IAC AWARDS

Fellowships, scholarships, and grants awarded to the IAC community

INTA Alumna Blends Technology with Policy at the U.S. State Department

(Lundberg in Rabat, Morocco, where she conducted a CO.NX training at the U.S. Embassy)

In the spring of 2009, Kristin Lundberg’s team at the U.S. State Department was tasked with a project that had no precedent: organize a live, interactive webcast of a speech by the Secretary of State.

Secretary Hillary Rodham Clinton was scheduled to be in Brussels, Belgium and address a group of European students. American officials at embassies and consulates across Europe were offered the opportunity to organize viewing parties with local youth leaders who would watch the Secretary speak, ask questions, and comment - online in real time.

“Inviting people to comment online while she was speaking was something very new to people in the State Department,” said Lundberg. “The idea that we’d have a chat going during her speech was really unconventional at the time.”

Lundberg, who earned a joint degree in International Affairs and Modern Languages (IAML), is well-acquainted with taking on a challenge. Her current post as a foreign affairs officer at the State Department required 14 interviews over the course of two days for one of only a few hundred fellowship slots coveted by nearly 700 finalists.  She had roughly a 5% chance of getting the job at State, but succeeded. She’s also pretty proud of passing Georgia Tech’s required undergraduate math classes.

But during that spring three years ago, Lundberg could only sit tight and cross her fingers that the server didn’t crash.

“When I think about our setup, it was the most dinky setup you had ever seen,” she recalled. “We had no budget and we were still building our office.”

Despite the obstacles, the webcast went off without a hitch. Her team managed to assuage the worries of staffers who felt online commenting would distract from the talk, and Secretary Clinton’s voice was perfectly audible in embassies miles away from Brussels.

“I think people are very nervous about technology,” said Lundberg. “Technology is not perfect. You are taking a risk, but the payoff is worth it.” More people are reached, and more voices are heard.

Lundberg appreciates how trivial the technological concerns of just a few years ago seem today. But that first webcast was significant for her career and for the promotion of digital public diplomacy by the State Department.

“Events like that one really paved the way for the future of our office,” she said.

She works in CO.NX (pronounced “connex”), an office within the Bureau of International Information Programs (IIP) at the U.S. State Department. IIP is the State Department’s public diplomacy (PD) communications bureau, leading it's support for U.S. Embassy PD efforts and engagement with overseas audiences. In a government built on acronyms, CO.NX doesn’t actually stand for anything. It’s a play on the verb “connect.” CO.NX makes State's panel discussions, expert web chats, student alumni discussions, and guest speaker events virtually accessible, free of charge to anyone in the world with an Internet connection.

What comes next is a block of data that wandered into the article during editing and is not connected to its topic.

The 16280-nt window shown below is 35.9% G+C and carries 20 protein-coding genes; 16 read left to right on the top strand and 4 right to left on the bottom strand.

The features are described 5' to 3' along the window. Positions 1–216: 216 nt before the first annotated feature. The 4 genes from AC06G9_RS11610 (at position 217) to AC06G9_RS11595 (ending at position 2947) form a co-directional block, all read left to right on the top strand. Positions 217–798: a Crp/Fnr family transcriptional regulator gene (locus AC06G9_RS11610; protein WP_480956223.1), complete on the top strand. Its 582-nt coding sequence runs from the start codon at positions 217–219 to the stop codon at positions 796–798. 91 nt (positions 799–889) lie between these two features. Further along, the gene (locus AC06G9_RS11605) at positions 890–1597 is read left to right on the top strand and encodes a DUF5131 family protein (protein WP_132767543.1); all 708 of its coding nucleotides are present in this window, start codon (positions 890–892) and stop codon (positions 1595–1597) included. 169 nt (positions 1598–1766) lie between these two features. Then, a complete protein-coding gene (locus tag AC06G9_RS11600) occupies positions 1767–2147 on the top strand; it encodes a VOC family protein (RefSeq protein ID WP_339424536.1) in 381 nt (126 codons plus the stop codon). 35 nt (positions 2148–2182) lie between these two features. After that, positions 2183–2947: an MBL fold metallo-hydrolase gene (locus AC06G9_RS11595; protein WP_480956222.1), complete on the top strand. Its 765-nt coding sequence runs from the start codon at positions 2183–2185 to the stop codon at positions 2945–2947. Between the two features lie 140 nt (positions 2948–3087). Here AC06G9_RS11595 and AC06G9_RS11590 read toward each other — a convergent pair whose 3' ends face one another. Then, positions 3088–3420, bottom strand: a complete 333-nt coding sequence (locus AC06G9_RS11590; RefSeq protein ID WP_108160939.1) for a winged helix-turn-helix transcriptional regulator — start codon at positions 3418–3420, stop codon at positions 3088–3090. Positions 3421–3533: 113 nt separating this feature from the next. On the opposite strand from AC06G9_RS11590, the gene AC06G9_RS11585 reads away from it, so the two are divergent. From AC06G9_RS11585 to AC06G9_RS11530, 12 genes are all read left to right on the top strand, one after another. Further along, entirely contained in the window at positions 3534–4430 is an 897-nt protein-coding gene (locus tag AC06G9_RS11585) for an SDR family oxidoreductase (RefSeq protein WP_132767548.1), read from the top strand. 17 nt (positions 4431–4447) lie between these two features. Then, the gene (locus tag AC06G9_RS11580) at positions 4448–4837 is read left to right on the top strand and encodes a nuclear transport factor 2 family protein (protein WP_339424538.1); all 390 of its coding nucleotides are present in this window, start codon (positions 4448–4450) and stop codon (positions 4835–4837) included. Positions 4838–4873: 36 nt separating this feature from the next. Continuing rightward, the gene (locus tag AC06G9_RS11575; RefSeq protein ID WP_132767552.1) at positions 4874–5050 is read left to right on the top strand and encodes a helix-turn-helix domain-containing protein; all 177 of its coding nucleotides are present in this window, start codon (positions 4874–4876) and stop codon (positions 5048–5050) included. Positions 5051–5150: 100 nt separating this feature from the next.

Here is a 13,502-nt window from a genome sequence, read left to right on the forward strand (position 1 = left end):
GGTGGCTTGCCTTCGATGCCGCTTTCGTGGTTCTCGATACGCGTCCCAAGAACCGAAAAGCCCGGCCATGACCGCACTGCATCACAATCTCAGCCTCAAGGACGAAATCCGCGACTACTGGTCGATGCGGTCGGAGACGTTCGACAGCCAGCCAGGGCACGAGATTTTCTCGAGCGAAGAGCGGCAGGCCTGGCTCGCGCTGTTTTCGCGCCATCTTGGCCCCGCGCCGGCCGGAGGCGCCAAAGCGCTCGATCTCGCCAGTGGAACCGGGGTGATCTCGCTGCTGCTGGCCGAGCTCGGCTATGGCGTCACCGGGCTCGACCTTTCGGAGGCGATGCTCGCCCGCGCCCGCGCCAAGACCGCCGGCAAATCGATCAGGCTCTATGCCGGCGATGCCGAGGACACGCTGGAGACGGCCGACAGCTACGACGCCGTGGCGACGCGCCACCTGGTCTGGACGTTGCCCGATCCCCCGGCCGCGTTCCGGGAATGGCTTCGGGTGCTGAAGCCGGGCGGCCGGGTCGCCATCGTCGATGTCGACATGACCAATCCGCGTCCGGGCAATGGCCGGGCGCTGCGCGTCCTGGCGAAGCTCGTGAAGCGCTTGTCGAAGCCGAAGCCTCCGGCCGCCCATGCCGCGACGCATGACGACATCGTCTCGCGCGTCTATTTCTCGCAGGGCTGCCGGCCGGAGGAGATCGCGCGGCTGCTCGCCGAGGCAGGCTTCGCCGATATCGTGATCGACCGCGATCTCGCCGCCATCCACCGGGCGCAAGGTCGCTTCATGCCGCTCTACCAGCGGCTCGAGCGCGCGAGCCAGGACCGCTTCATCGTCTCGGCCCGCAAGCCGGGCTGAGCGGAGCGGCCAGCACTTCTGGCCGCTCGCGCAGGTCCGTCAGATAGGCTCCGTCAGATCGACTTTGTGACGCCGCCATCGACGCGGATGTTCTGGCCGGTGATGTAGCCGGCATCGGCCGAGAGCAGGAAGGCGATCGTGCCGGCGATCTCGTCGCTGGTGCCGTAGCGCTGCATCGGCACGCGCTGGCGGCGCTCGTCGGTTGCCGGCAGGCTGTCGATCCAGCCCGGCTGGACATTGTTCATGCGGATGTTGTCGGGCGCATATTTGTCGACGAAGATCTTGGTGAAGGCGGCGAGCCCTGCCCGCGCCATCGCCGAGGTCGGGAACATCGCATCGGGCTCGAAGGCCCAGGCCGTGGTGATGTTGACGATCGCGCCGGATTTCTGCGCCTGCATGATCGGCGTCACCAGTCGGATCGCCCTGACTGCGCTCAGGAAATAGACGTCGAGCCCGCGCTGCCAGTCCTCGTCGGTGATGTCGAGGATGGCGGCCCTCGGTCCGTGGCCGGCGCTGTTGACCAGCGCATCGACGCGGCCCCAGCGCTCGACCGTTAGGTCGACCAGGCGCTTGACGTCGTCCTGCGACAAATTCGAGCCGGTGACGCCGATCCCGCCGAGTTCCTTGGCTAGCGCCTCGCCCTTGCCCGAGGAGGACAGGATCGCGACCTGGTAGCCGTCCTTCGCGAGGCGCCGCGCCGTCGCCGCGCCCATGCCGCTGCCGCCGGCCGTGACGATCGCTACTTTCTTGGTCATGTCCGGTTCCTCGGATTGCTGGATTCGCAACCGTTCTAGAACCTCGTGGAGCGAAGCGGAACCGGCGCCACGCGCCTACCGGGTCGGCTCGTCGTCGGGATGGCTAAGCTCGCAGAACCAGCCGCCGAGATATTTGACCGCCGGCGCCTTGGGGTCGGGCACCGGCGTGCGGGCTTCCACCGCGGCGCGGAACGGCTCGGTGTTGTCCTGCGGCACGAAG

After serving as a senior producer for several years, Lundberg is now the lead training coordinator and visits embassies worldwide training them to do what CO.NX does domestically. The custom-designed training is two-part: first, it provides the technical tools and knowledge to enable embassies and consulates to set up their own online broadcasts, and second, it enables understanding of how to effectively convey messages through the medium.

Lundberg says her job is “to blend technology with policy.” It’s something she learned during her time at Georgia Tech, and she credits it as a significant contributing factor in her landing the Presidential Management Fellowship at the State Department after graduate school in 2008. She was competing for a fellowship along with graduates from Harvard, Yale, Tufts, and others.

“The main thing I knew that was different for me was my Georgia Tech background,” said Lundberg.

So she played to her advantage. During interviews she made it clear that she had the required mix of technology and liberal arts training for the job. As an undergraduate she organized speakers and managed workshops for The Sam Nunn Bank of America Policy Forum. She said that she “grumbled like everyone else” about the IAC requirements to take calculus, computer science, and management courses, but she discovered during group projects in graduate school that she was the only one trained in Excel macros.

Lundberg told interviewers, “I haven’t just written papers or done research. I have actually implemented my knowledge. I’ve taken policy and turned it into action.” She added, “I’m not afraid of technology. I’ll help you learn.  And I know international affairs.”

That mix of skills got her in the door.

“It can be very challenging for employers to find candidates that understand not only the technical side of things, but can also communicate well, both orally and in writing. You really have to have both skill sets if you want to be competitive in today’s market and Ivan Allen College certainly emphasizes this throughout the coursework,” she said.

Lundberg sees digital skills and familiarity with technology as a training requirement for future government officials.

“Nothing beats face-to-face. That’s the cornerstone of what we do,” said Lundberg. “But considering our resources we have to do more with less all the time.”